"We passed tests of the adequacy of the major players in this market," he told the ICE website not long after, "and everyone is satisfied that we are stable enough." Mashinsky played the same tune at the AMAs in November. "People tell us - 'We don't know if the platform is safe', and I say - Celsius raised $750 million. How much did the company you put your money in raise?.” In December, he was even bolder in a conversation with the Kitco website: "Other countries and regulators checked Celsius. They came back: 'Thumbs up, no problem...', and we just raised $750 million. So, our investors dug deep and saw that everything will be kosher - No problems".
Affidavits received by the group of regulators point to a different reality. "Celsius admitted, through its CFO Chris Ferraro, that the company's insolvency began with financial losses in 2020 and into 2021." This evidence, along with the recognition that Celsius's balance sheet without CEL currency showed greater liabilities than assets, casts a problematic light on the due diligence of The Canadian pension fund. When the fund wrote off its investment in Celsius last August, the fund’s CEO admitted, between the lines, that "due diligence is not a guarantee of success."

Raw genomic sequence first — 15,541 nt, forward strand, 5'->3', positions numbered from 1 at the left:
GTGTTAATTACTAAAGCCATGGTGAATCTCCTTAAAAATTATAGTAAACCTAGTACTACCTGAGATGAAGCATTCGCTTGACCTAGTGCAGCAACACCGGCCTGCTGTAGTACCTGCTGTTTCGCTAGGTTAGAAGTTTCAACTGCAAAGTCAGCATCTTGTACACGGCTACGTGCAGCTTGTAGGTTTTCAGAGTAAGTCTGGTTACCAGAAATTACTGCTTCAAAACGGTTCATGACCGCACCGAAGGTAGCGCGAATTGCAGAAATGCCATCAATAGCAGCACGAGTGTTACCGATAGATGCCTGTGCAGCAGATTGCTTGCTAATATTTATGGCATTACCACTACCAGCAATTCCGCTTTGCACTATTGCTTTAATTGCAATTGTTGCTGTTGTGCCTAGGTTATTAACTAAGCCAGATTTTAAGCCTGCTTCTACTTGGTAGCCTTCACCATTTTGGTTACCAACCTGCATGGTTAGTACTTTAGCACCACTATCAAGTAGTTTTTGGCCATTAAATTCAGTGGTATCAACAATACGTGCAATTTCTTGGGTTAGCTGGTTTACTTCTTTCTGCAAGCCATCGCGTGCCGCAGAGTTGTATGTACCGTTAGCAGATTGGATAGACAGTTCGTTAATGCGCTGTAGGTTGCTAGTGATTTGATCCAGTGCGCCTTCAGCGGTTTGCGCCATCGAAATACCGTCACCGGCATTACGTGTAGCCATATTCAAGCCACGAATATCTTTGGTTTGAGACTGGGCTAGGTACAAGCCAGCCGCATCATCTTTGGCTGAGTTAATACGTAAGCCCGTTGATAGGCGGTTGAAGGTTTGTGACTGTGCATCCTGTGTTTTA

In November 2021, Cohen-Pavon told Calcalist that the company is in such good shape not only because of its efficiency, but because it is a model of risk management which he called the company's "secret sauce". But a lawsuit filed by Stone from the investment company KeyFi raises the question of how Celsius defines risk management. In the lawsuit, Stone claimed that from August 2020 he managed hundreds of millions of dollars of Celsius’ customer funds, based on an oral agreement and a handshake between him and Mashinsky. Stone managed these funds by remotely connecting to the company's servers through a VPN service. That's it. Stone was brought to the company to generate returns in what is known in the industry as yield farming. Stone made sure to invest in various relatively insignificant decentralized projects and "ShitCoin" coins, a nickname for coins with no or negligible value.